India still has a Stalin who, with a lot of luck, might become Chief Minister of Tamil Nadu one day. He appears to have been born just before the original Stalin passed away.
Muthuvel Karunanidhi Stalin (Tamil: மு.க. ஸ்டாலின் Mu.Ka. Sṭāliṉ) (born 1 March 1953) is an Indian politician, better known as M. K. Stalin. He is the third son of famous politician of Tamil Nadu, Karunanidhi, and was born to his second wife, Mrs. Dayalu Ammal and was named after Joseph Stalin (who died later that week).
Stalin serves as Youth Wing President of the DMK. On 3 January 2013 M.K. Karunanidhi named him as his heir apparent, thus ending a long time confusion about who would take over the party reins after Karunanidhi’s death.
Georgia, however, faces strong competition from Madagascar, which has sometimes gone under the name of the Malagasy Republic. Here is what their Presidents have to offer:
Presidents of Madagascar (1960–Present)
(Dates in italics indicate de facto continuation of office)
|1 May 1959 to 26 June 1960||Philibert Tsiranana, President||PSD|
|26 June 1960 to 11 October 1972||Philibert Tsiranana, President||PSD||Resigned and handed power to Military|
|11 October 1972 to 5 February 1975||Gabriel Ramanantsoa, Head of State||Mil||Resigned|
|5 February 1975 to 11 February 1975||Richard Ratsimandrava, Head of State||Mil||Assassinated|
|12 February 1975 to 15 June 1975||Gilles Andriamahazo, Chairman of the National Military Leadership Committee||Mil|
|15 June 1975 to 30 December 1975||Didier Ratsiraka, Chairman of the Supreme Revolutionary Council||Mil||1st Term|
|Democratic Republic of Madagascar|
|30 December 1975 to 4 January 1976||Didier Ratsiraka, Chairman of the Supreme Revolutionary Council||Mil||1st Term|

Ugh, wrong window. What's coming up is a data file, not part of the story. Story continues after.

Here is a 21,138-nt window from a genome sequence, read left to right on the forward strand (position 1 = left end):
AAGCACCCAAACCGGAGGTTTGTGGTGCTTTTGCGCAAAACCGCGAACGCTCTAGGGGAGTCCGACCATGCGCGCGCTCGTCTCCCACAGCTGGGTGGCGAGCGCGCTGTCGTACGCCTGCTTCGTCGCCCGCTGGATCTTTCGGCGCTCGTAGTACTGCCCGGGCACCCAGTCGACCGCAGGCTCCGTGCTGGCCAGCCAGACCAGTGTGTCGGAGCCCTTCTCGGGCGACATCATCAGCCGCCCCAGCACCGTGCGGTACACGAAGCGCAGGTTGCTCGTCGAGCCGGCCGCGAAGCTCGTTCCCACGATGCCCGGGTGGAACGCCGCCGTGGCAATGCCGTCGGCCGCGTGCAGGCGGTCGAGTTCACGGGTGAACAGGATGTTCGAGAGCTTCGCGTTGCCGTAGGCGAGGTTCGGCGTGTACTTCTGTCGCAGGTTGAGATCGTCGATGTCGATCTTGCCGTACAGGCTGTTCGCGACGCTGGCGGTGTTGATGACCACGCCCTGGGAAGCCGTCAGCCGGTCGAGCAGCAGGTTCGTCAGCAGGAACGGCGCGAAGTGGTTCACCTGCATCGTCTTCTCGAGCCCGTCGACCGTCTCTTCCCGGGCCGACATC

|4 January 1976 to 12 September 1992||Didier Ratsiraka, President||FNDR|
|Republic of Madagascar|
|12 September 1992 to 27 March 1993||Didier Ratsiraka, President||AREMA||1st Term|
|27 March 1993 to 5 September 1996||Albert Zafy, President||UNDD||Resigned|
|5 September 1996 to 9 February 1997||Norbert Ratsirahonana, Interim President||AVI|
|9 February 1997 to 5 July 2002||Didier Ratsiraka, President||AREMA||2nd Term; from 25 February 2002 in Toamasina|
|22 February 2002 to 17 March 2009||Marc Ravalomanana, President||TIM||In rebellion to 5 July 2002; deposed in the 2009 crisis|
|17 March 2009 to 25 January 2014||Andry Rajoelina, President of the High Transitional Authority||TGV||In rebellion from 7 February 2009|
|25 January 2014 to Present||Hery Rajaonarimampianina, President||HVM|
Note the sad story of Colonel Richard Ratsimandrava who was assassinated just six days after taking over the presidency. But his successors have had even longer surnames. Only Albert Zafy (1993-96) is an outlier. They have French first names because of the colonial influence. There are several famous names in soccer like Didier Six and Didier Deschamps.
Let’s face it, we will have to be satisfied with our moderate contribution in the form of Narendra Damodardas Modi – and that is a triple only because of the Gujarati and Maharashtrian tradition of inserting the father’s name as a middle name. This is not generally followed in Eastern and Northern India, though generic middle names like Kumar and Chandra may be used. My father and his brother had middle names, my generation didn’t.
And I think that North Korea might as well follow a simple rule such as changing the current President’s name to King Kim III. Perhaps he will meet King Charles III or King William V one day-if no one comes from the US to interview him till then. But that trick did work with Ahmed Shah Masoud, one of Osama bin Laden’s rivals who was assassinated two days before 9/11.
(Thanks to Michael Jones, Abhishek Mukherji and others for more ideas. Some of them will appear in a sequel).